Neethlingshof Chenin Blanc 2012

Neethlingshof Chenin Blanc 2012

Colour: Clear with a light green hue.
Aroma: Delicate stone fruit aromas.
Taste: A melange of tropical fruit with elegant pear and guava flavours followed by floral notes. Medium-bodied and well-balanced with a lingering aftertaste.

Excellent served with starters, vegetable dishes and salads, seafood, poultry and pâtés.

variety : Chenin Blanc [ 100% Chenin Blanc ]
winemaker : De Wet Viljoen
wine of origin : Stellenbosch
analysis : alc : 13.17 % vol  rs : 1.9 g/l  pH : 3.43  ta : 4.9 g/l  
type : White  style : Dry  body : Medium  taste : Fruity  
pack : Bottle  size : 0  closure : Screwcap  

ageing : The wine is ready to drink now, but will develop further over the next two /

in the vineyard : Background
Grapes have been grown on Neethlingshof for more than 300 years or within 50 years of the Dutch East-India Company establishing a victualling station at the Cape to supply its passing ships. The farm was initially called De Wolvendans (The Dance of Wolves). Soon after full ownership of the farm was acquired by Johannes Henoch Neethling towards the end of the 1820s, the name was changed to Neethlingshof.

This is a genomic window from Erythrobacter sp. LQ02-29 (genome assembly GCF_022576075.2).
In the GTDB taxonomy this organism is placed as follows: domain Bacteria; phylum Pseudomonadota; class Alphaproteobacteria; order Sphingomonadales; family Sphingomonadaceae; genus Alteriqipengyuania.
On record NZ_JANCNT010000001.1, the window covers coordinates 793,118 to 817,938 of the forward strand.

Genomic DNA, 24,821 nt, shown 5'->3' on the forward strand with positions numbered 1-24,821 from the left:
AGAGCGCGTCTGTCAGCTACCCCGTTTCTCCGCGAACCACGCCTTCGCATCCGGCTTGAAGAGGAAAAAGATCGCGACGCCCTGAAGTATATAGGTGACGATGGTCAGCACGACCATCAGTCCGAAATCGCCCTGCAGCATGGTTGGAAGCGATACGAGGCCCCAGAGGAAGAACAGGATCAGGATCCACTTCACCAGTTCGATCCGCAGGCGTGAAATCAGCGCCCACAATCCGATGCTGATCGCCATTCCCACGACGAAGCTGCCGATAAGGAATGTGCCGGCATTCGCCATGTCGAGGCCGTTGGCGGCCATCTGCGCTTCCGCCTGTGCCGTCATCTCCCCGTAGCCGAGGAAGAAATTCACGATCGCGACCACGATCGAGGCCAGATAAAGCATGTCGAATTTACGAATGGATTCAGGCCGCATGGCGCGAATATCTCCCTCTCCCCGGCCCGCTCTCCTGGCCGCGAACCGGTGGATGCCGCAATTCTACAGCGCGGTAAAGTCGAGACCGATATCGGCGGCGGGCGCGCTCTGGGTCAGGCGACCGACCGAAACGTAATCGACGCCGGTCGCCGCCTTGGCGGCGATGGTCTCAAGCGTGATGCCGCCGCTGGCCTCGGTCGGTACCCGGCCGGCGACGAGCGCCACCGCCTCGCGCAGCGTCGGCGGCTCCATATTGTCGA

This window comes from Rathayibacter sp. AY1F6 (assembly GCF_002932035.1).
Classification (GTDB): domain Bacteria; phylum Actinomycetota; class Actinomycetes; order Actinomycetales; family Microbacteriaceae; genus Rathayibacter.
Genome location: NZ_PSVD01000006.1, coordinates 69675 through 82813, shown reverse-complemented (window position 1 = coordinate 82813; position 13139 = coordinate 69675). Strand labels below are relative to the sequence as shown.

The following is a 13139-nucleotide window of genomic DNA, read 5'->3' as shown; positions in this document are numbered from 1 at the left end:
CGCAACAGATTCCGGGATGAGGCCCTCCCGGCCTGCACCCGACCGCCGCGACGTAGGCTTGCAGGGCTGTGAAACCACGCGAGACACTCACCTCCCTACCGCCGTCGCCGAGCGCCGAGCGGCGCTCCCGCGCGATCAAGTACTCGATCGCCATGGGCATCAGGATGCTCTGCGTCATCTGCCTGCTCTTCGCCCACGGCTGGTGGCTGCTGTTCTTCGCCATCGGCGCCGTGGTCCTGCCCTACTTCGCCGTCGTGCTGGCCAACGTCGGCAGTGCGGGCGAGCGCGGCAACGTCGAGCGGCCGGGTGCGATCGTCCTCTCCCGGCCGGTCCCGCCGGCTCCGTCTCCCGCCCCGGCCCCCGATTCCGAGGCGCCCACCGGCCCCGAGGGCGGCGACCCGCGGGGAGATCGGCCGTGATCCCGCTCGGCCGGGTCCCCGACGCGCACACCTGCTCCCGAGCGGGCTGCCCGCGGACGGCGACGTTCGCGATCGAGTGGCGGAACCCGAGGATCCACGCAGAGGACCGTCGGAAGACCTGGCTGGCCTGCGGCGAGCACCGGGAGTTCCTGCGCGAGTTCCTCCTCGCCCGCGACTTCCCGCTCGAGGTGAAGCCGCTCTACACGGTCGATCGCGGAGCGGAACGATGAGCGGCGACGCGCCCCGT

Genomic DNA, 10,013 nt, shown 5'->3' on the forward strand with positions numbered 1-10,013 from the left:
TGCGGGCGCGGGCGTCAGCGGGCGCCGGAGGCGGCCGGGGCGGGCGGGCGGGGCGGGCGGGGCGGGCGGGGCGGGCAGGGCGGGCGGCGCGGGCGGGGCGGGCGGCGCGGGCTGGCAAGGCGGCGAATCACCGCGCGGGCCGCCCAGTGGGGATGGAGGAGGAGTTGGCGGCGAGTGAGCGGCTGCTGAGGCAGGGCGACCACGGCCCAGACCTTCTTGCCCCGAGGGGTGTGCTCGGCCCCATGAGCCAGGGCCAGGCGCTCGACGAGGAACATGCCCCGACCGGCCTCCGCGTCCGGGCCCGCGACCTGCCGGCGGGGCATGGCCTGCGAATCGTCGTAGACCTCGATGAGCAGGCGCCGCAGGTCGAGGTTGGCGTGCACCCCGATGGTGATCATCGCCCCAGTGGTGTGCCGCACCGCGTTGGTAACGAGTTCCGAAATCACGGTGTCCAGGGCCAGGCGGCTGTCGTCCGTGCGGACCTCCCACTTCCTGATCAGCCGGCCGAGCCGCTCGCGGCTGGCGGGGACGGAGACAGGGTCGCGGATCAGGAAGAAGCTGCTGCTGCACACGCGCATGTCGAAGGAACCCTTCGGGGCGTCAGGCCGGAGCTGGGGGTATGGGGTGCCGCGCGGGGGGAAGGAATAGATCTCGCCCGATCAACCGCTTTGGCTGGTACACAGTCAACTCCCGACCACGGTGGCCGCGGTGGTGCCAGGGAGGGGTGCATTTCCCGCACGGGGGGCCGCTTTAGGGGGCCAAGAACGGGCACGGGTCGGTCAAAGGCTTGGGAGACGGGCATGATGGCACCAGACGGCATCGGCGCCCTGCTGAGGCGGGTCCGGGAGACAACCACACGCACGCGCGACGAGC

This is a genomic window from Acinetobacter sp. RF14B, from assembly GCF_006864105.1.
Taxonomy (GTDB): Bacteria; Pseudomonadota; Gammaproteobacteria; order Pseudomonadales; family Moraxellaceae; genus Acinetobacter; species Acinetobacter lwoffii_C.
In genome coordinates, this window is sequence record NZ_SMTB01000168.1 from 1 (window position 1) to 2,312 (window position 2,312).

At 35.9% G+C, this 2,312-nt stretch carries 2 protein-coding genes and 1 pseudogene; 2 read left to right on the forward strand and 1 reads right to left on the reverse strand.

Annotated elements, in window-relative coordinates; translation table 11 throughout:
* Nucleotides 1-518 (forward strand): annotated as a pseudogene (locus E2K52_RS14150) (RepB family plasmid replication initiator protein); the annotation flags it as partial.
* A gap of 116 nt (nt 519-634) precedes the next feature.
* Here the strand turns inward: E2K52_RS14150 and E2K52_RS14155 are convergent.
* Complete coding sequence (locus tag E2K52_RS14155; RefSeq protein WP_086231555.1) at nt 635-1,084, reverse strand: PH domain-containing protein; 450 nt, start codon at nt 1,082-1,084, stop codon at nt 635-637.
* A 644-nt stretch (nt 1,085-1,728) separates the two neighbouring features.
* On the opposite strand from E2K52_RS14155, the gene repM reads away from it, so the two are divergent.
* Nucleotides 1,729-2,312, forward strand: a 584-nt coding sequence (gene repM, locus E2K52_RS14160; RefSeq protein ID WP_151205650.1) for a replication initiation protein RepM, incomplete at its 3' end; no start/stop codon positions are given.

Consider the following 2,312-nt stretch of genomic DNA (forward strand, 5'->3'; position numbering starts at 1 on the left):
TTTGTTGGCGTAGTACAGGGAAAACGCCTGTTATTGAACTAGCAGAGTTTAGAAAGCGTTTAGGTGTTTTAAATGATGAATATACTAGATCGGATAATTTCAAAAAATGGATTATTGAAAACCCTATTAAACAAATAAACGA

A member of the Biodiversity & Wine Initiative, acknowledged for its protection of indigenous habitat, the 273 ha estate has set aside 116 ha for conservation. It cultivates both red and white varietals, with the bias marginally in favour of whites. The main white varieties are Sauvignon blanc, Chardonnay and Gewürztraminer. The predominant soil types found on the farm are Oakleaf and Tukulu.

The vineyards (vineyard manager: Hannes van Zyl)
Planted in 2008, the vineyard block comprises 3,46 ha. The vines grow in Tukulu and Oakleaf soils, 100 m above sea level on south-westerly and north-easterly facing slopes. Three clones are used including 9, 24 and 220. All three clones lend itself to more tropical characters with a very satisfactory mouthfeel. They are grafted onto Richter 110 rootstocks. Vineyard management practices such as correct pruning and suckering methods were applied. Harvest quantities were closely controlled to guarantee an optimum vineyard balance. Moisture measurements were monitored to ensure supplementary irrigation was applied only when necessary.

about the harvest: The grapes were harvested during the second week of February.

in the cellar : The grapes were crushed and brought to the cellar. The fruit was cooled down overnight before it was removed from the stems. Settling and clearing of the juice took place next after which yeast cultures were added. Fermentation took place at 12°C for a period of 18 days. The wine was left to rest on the lees with stirring taking place once a week to add to the creamy mouthfeel of the wine and to ensure all lees flavours were released.

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